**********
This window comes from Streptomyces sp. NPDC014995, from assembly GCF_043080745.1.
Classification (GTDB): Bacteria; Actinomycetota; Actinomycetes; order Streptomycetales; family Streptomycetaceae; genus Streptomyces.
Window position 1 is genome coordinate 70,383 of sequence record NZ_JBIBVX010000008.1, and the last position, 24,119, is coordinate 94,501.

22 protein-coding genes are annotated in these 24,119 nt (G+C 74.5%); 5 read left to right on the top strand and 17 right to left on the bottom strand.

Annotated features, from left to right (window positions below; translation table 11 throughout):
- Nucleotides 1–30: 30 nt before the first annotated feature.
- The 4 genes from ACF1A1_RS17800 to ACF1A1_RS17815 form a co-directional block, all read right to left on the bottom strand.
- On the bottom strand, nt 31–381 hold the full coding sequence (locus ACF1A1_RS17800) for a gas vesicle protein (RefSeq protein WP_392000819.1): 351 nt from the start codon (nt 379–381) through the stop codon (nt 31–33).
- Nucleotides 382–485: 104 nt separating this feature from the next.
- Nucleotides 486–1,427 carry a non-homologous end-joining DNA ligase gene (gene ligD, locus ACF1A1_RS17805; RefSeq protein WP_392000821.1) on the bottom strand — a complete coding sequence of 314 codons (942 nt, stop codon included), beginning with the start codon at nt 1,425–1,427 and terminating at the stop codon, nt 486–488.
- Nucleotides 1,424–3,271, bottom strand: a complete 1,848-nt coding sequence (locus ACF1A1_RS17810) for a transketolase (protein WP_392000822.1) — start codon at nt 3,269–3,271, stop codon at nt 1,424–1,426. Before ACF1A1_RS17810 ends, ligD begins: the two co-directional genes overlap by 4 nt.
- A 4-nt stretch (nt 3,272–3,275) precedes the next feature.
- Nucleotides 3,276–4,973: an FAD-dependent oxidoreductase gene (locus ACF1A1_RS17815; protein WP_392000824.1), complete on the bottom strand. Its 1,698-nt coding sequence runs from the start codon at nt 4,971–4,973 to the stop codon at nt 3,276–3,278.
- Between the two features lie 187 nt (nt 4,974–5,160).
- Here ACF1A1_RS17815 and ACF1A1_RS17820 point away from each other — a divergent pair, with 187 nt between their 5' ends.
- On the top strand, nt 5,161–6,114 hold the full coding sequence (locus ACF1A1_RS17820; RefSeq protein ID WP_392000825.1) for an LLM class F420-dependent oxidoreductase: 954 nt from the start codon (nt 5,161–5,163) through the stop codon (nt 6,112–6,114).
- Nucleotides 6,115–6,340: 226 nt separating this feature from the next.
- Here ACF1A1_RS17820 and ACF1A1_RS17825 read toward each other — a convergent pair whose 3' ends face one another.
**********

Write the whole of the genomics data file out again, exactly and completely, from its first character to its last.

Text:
This window comes from Streptomyces sp. NPDC014995, from assembly GCF_043080745.1.
Classification (GTDB): Bacteria; Actinomycetota; Actinomycetes; order Streptomycetales; family Streptomycetaceae; genus Streptomyces.
Window position 1 is genome coordinate 70,383 of sequence record NZ_JBIBVX010000008.1, and the last position, 24,119, is coordinate 94,501.

22 protein-coding genes are annotated in these 24,119 nt (G+C 74.5%); 5 read left to right on the top strand and 17 right to left on the bottom strand.

Annotated features, from left to right (window positions below; translation table 11 throughout):
- Nucleotides 1–30: 30 nt before the first annotated feature.
- The 4 genes from ACF1A1_RS17800 to ACF1A1_RS17815 form a co-directional block, all read right to left on the bottom strand.
- On the bottom strand, nt 31–381 hold the full coding sequence (locus ACF1A1_RS17800) for a gas vesicle protein (RefSeq protein WP_392000819.1): 351 nt from the start codon (nt 379–381) through the stop codon (nt 31–33).
- Nucleotides 382–485: 104 nt separating this feature from the next.
- Nucleotides 486–1,427 carry a non-homologous end-joining DNA ligase gene (gene ligD, locus ACF1A1_RS17805; RefSeq protein WP_392000821.1) on the bottom strand — a complete coding sequence of 314 codons (942 nt, stop codon included), beginning with the start codon at nt 1,425–1,427 and terminating at the stop codon, nt 486–488.
- Nucleotides 1,424–3,271, bottom strand: a complete 1,848-nt coding sequence (locus ACF1A1_RS17810) for a transketolase (protein WP_392000822.1) — start codon at nt 3,269–3,271, stop codon at nt 1,424–1,426. Before ACF1A1_RS17810 ends, ligD begins: the two co-directional genes overlap by 4 nt.
- A 4-nt stretch (nt 3,272–3,275) precedes the next feature.
- Nucleotides 3,276–4,973: an FAD-dependent oxidoreductase gene (locus ACF1A1_RS17815; protein WP_392000824.1), complete on the bottom strand. Its 1,698-nt coding sequence runs from the start codon at nt 4,971–4,973 to the stop codon at nt 3,276–3,278.
- Between the two features lie 187 nt (nt 4,974–5,160).
- Here ACF1A1_RS17815 and ACF1A1_RS17820 point away from each other — a divergent pair, with 187 nt between their 5' ends.
- On the top strand, nt 5,161–6,114 hold the full coding sequence (locus ACF1A1_RS17820; RefSeq protein ID WP_392000825.1) for an LLM class F420-dependent oxidoreductase: 954 nt from the start codon (nt 5,161–5,163) through the stop codon (nt 6,112–6,114).
- Nucleotides 6,115–6,340: 226 nt separating this feature from the next.
- Here ACF1A1_RS17820 and ACF1A1_RS17825 read toward each other — a convergent pair whose 3' ends face one another.